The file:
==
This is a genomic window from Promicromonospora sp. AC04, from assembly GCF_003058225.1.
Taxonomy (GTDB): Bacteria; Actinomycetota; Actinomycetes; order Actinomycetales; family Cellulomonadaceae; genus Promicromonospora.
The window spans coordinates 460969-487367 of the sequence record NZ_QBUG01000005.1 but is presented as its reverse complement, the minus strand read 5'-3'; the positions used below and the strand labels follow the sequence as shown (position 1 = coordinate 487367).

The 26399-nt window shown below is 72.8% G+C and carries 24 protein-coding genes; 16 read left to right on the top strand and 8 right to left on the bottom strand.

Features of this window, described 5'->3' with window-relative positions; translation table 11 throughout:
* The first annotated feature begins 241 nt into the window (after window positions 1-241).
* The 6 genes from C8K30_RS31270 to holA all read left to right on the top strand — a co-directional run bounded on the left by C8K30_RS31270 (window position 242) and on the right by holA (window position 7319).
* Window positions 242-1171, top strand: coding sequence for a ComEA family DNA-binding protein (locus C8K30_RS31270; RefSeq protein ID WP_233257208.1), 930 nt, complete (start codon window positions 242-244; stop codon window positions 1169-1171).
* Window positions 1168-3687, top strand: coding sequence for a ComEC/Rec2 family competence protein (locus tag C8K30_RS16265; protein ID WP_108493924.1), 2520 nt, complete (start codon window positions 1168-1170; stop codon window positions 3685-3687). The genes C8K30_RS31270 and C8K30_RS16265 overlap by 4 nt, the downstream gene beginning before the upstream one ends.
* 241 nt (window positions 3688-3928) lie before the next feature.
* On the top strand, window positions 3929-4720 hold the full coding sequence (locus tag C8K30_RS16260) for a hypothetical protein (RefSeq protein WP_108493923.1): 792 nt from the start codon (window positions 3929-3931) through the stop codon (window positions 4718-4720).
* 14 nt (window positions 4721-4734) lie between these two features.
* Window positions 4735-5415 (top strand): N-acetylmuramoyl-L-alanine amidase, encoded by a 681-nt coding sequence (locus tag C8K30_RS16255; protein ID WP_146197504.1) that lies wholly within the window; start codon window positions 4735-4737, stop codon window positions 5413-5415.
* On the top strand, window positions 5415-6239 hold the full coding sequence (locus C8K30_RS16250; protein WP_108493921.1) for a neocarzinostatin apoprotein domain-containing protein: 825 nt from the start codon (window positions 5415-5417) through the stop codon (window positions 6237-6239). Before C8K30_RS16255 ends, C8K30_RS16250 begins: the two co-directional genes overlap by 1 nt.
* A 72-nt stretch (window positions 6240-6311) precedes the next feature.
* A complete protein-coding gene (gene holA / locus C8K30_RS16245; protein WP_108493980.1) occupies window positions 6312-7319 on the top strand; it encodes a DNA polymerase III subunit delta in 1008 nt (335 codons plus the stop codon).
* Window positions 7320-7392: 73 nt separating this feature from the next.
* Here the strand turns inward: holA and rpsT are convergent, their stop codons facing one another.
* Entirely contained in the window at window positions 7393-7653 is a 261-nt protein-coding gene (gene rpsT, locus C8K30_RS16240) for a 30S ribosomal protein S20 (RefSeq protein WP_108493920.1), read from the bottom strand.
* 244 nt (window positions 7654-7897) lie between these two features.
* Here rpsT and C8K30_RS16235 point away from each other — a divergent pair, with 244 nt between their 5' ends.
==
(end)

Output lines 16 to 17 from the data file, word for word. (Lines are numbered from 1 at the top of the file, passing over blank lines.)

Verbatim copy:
* A complete protein-coding gene (gene holA / locus C8K30_RS16245; protein WP_108493980.1) occupies window positions 6312-7319 on the top strand; it encodes a DNA polymerase III subunit delta in 1008 nt (335 codons plus the stop codon).
* Window positions 7320-7392: 73 nt separating this feature from the next.